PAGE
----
Esai Morales Wraps Season 1 of ‘Caprica’
"We've talked about it. I would love to work with my dad. He's so talented. I would definitely be nervous, though," admits Spencer. "He's such a well-trained actor. People always ask if he's British. He's not British. He's totally American," she adds with a laugh. "I think doing a play together would be great. He's doing 'La Cage aux Folles' in New York in like a month. I'm going to stay in L.A. and if we get picked up, I'll be working on the series."
Things seem to be running smoothly on the dramedy, which will be airing new episodes every Monday night until the end of March. "We've been doing it for so long now that it's become sort of second nature. In these upcoming episodes, our characters are all struggling and finding love and figuring out who we are," she explains. "My character wasn't as involved with the sororities and fraternities as much as she has been in previous seasons. It was more about Casey focusing on her career after college and getting more serious. It also focuses on her relationship with Cappie (Scott Michael Foster) and how they differ in their opinions about what's going to happen in their future. They love each other and want to be together, but Cappie doesn't know where he's going and she does. It's what people go through in relationships in general. I definitely think they're some of our best episodes yet."
FROM THE INSIDE LOOKING OUT: Esai Morales is relieved to be getting some down time — now that he and the rest of the team on Syfy's "Caprica" have just wrapped work on the first season's 19 episodes. Those involved "some of the most grueling, emotionally draining work in my life," says the actor. "I was so afraid to shoot the stuff we did at the beginning, dealing with the loss of a child. I went to bed sobbing after reading these things."
Once the last scene was done, he and some of his cast mates went out to dinner, then "I was so wired, I couldn't sleep, so I got on the computer. I was up till 3 in the morning." He says fans have actually told him his character has popped up in their dreams, which "shows the marketing department is doing its job." The "$50 million ad campaign" didn't hurt, either.
Now, he expects to "stick around in case they need me for additional dialogue recording — looping sessions. I'm going to decompress. Then I'll start packing and drive back home" from the Vancouver location.
He'll also, of course, be awaiting reaction to tomorrow night's (1/29) first hour-long episode of the "Battlestar Galactica" prequel series.
"The crew and the actors of 'Battlestar' really laid the groundwork for us. I think when you set the standard high, people rise to the occasion," he says, referring to their Peabody Award-winning predecessor.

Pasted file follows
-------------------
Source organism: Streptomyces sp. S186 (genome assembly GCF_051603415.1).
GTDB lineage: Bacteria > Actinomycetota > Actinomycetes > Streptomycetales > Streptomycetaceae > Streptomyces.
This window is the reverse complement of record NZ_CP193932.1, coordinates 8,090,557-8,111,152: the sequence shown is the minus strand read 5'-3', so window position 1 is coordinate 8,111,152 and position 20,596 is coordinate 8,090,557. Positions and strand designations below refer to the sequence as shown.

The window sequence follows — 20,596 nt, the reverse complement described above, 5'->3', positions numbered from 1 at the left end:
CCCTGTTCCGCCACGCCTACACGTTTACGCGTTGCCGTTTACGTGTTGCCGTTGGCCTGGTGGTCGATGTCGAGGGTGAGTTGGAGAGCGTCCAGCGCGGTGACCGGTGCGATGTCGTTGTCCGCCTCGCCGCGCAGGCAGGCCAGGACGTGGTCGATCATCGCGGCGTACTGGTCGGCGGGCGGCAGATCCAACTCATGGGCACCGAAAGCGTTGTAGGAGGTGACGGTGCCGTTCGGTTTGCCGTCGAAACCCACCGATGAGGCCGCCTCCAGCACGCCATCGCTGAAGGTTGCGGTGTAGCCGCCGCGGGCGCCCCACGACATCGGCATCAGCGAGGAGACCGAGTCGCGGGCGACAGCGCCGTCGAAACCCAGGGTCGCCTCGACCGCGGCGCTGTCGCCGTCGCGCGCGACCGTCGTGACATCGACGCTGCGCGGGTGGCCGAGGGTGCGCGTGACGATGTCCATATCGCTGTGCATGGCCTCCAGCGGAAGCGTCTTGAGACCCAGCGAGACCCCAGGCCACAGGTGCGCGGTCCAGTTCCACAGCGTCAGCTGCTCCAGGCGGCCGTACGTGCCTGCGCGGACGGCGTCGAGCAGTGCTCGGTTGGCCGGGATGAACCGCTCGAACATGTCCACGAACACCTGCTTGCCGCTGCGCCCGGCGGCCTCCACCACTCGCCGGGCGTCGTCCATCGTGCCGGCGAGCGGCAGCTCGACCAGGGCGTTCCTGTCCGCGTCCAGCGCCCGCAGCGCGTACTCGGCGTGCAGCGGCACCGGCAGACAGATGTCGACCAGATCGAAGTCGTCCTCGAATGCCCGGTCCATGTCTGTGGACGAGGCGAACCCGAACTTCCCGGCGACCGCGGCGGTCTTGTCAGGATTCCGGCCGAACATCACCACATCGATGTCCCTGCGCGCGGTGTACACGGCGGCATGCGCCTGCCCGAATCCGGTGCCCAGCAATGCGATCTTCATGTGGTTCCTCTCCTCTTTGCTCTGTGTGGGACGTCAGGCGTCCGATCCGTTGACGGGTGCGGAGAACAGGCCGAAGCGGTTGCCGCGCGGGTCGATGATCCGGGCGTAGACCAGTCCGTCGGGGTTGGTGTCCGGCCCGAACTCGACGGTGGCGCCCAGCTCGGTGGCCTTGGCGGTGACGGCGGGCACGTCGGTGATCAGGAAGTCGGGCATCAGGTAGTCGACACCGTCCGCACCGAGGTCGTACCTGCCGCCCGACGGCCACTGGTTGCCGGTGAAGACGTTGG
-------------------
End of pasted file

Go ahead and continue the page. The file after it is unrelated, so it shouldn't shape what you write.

"I'm extremely fortunate to be on a show about something, a show that satisfies, in my opinion, on an emotional and intellectual level, a show that smart people can discuss and debate," he adds of the show that's bringing us the implications of life after death via artificial intelligence. "These days, everything is a train wreck for shock value. There's so much junk, and junk sells. We're addicted to junk on TV and in the movies. We've gotten away from the craft of storytelling. But if you take your time and really unfold a great story, your audience becomes bonded to you." Not surprisingly, he considers "Caprica" a great story.
A WOMAN'S PLACE: With casting under way for the "Criminal Minds" spin-off, we've learned they've created an FBI director who is female — which, as you surely know, has never happened in real life. This one is named Beth Griffith. She's in her 50s, impressive both in her handling of law enforcement and politics, and may become a recurring character on the show.
TIME FLIES: Timothy Hutton, who'll be heading back to Portland, Ore., the first week of March to begin Season 3 shooting on his popular TNT "Leverage" series, notes, "It's all raced by so fast, I can't believe we're going into the third season already." Is he surprised they've gone on so long? "To be honest, I'm not so much surprised," he says. "The most important thing that needed to happen was people enjoying the show, and that happened right away. I felt from the beginning that it's a fun show. We all work so well together. The chemistry works and the writing is so good, everything kind of came together."
With reports by Emily-Fortune Feimster
To find out more about Marilyn Beck and Stacy Jenel Smith and read their past columns, visit the Creators Syndicate Web page at www.creators.com.
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